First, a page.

Gathering greens for a festive holiday
There’s a version of the holiday narrative that goes like this: Sitting by a glowing fire, blanket over your lap. The tree with all the trimmings sparkles with lights and ornaments, mementos from childhood, delicate glass globes reflecting light. Carols on the radio, drifts of boxes wrapped in cheerful paper spilling into the room.
I understand the appeal of this scene; I’ve lived it myself. It is absurdly cozy and domestic. But there’s something a bit … close about it, something a little manufactured. In this version of deep midwinter, festivity is a wary guest that you lure in with glitter and consumer goods.
There is another way, an older way. The oldest songs of the season remember it well: “The holly and the ivy, when they are both full-grown,” “Here we come a-wassailing among the leaves so green,” “Deck the halls with boughs of holly.” We hang mistletoe and wreaths and decorate with swags of greenery in honor of this old tradition, without really understanding why. Even your trip to the cut-tree place to pick out your perfect Frasier fir or spruce is a holdover from this ancient ritual—the celebration of the winter solstice. To the druids, evergreens were the symbols of life everlasting. Christianity assimilated those traditional swags of fresh greens of wintertime into the culture of the church, keeping the balsam and yew.
Each winter as the holidays approach, I have a little solstice tradition I’ve created for myself. I’m no New Ager, but I am a little misanthropic, and I like the idea of finding the original holiday spirit in the woods and the iced-over marsh bottoms along the Chester River. With wellies on, a pickup truck nearby, and some shears in my hand, I set off in the cold to gather greens. The woods are wide open with the leaves thick on the ground, and it is easy to spot the massed white cedar, hollies full of berries, low loblollies, and rhododendron. Sweetbay magnolia is a prized find, and I mix in the seed heads and soft, dun-colored senesced grasses from my wintertime garden for balance. With luck, I’ll find mistletoe, or coax some from a friend who knows a good spot to find it.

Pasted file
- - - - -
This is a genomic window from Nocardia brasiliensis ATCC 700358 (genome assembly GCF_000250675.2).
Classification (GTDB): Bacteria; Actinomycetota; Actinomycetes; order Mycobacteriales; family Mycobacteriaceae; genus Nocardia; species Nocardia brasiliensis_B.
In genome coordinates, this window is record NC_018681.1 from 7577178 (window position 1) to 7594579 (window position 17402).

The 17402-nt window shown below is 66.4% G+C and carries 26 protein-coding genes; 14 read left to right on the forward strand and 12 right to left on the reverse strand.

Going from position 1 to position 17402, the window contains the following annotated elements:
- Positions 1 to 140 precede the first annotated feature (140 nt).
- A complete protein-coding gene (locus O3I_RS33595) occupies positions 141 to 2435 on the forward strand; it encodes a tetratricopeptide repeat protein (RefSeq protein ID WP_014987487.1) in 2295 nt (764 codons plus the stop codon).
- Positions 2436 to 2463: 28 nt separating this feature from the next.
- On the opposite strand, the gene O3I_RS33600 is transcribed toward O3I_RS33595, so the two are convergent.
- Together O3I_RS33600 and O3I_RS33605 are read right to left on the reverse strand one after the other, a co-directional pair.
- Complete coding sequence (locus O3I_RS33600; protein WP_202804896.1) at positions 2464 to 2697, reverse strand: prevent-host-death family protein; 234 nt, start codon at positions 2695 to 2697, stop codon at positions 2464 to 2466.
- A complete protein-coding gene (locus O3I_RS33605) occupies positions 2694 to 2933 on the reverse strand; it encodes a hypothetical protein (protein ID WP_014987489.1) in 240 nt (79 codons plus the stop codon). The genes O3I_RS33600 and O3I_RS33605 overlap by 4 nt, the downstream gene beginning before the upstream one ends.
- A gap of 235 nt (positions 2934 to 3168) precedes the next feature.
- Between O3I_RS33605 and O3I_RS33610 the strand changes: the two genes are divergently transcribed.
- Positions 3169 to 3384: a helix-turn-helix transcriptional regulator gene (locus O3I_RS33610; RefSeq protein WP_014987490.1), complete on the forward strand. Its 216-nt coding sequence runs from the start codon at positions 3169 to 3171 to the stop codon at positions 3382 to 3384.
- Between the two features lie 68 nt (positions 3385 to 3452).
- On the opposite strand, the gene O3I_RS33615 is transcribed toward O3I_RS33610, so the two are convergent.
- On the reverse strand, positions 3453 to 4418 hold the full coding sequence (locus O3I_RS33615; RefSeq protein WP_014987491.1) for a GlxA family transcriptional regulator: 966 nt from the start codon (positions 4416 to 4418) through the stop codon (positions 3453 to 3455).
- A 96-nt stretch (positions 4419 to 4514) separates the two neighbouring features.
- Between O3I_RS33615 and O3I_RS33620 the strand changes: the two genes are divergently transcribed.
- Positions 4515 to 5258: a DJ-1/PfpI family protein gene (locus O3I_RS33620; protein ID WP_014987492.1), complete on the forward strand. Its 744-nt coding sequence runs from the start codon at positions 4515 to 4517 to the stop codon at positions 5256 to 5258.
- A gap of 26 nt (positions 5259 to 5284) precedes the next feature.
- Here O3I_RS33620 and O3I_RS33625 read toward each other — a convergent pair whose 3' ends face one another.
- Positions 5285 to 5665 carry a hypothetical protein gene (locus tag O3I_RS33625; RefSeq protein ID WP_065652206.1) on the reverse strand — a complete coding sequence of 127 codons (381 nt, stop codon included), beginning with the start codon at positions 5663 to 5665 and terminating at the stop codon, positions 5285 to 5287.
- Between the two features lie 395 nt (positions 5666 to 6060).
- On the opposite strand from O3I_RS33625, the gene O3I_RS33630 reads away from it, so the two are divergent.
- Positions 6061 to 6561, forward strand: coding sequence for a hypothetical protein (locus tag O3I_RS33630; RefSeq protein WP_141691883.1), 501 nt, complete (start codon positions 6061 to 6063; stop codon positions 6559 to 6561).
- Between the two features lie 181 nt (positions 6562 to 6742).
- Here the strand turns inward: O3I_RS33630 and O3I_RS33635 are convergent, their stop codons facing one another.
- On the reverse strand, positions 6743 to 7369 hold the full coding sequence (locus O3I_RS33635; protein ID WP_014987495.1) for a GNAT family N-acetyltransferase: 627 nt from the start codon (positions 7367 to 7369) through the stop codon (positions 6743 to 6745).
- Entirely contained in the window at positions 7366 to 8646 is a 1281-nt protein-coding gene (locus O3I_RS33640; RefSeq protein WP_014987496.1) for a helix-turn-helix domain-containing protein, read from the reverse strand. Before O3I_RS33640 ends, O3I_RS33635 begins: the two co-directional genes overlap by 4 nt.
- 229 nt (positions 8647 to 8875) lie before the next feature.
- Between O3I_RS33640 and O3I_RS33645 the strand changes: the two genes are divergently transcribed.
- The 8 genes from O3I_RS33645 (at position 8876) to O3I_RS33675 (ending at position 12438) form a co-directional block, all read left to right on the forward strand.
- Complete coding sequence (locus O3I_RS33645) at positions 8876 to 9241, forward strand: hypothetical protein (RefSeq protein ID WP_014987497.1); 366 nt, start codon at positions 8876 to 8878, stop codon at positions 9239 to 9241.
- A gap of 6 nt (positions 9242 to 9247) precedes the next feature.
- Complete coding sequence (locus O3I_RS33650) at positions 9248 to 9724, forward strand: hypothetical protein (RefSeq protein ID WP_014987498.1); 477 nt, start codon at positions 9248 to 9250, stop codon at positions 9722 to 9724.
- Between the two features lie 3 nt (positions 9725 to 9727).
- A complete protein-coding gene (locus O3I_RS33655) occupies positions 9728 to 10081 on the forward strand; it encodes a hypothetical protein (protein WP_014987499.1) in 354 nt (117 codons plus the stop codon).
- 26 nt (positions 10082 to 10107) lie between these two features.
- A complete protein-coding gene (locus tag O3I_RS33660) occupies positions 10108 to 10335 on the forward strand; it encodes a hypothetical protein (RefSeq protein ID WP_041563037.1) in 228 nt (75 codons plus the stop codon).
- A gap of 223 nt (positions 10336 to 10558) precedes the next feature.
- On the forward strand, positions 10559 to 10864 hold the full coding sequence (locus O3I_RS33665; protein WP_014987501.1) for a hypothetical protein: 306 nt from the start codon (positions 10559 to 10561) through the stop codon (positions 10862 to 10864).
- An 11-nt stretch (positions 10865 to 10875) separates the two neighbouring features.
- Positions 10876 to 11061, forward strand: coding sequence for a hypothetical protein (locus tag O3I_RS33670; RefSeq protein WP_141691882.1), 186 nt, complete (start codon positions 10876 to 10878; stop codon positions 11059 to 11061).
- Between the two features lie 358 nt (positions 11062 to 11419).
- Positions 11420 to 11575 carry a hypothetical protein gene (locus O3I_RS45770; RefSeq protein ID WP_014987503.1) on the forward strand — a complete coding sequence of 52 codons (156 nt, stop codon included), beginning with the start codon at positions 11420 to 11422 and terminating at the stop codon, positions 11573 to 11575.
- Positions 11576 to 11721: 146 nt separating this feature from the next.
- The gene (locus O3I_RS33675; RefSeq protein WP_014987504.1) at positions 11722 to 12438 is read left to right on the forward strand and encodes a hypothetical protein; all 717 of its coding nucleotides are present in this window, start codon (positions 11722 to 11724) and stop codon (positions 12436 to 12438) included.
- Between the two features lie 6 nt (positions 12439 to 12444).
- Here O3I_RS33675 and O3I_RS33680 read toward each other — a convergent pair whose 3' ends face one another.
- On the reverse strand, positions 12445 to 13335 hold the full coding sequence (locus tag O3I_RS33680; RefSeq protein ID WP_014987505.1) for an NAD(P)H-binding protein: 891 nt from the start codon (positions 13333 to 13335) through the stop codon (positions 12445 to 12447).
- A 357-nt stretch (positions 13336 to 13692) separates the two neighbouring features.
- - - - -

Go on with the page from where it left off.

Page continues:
My solitary walk in the woods to hunt evergreens might seem antithetical to the togetherness encouraged this time of year. The true spirit of these holidays is family and friends, as we are reminded by every song, card, and advertisement directed our way starting just after Halloween. And I love my own friends and family, I really do. But there’s a point where that charming, warm glow of twinkle lights and all the happy conversation and questions about your life and eggnog and more questions about your life—and somebody breaks into Mariah Carey’s “All I Want for Christmas is You” and shoot, that’s red wine on the carpet and now it’s time for Stealing Santa and Christmas poppers and paper crowns!!!!—just becomes a little overwhelming. Slipping into a frozen landscape, with your only companion your own breath suspended in the air, is a balm.
I get what those druids were going for. I cut my cedar boughs under the huge cathedral of overstory and feel both small and also interconnected with the whole woods. Slowed down, I take time to notice the loveliness all around me: a beech tree with dried copper leaves clinging to the smooth grey limbs, geese calling overhead, the satisfying sound of my boots crunching the leaf litter. I feel grateful to be here. And that’s what I think all the other stuff, the pageantry and the paganism, is really about at its core—gratitude. The solstice and the holidays mark the conclusion of a year gone by. Our holiday rituals give us the chance to look back with thanks at these last twelve months, with their triumphs and challenges, joys and sorrows. We light candles to keep the dark away as we celebrate our survival with those who got us to the end, and fill our homes with evergreen trees and wreaths as a reminder that life is also evergreen.
I take my thoughts and my cuttings home. With grapevine frames and green wire, I weave the branches into long swags and garland arrangements that please me. I like to add colorful ribbons and seedpods to the mix, for color and to keep the winter birds close. Sometimes my sister will help—she also likes this tradition I made up—but alone, it’s peaceful. As I finish my job, there’s a glow inside me that’s building. It’s my own little ember of spirit to warm me through the next few weeks, an echo of the Chesapeake woods where all is calm, all is bright.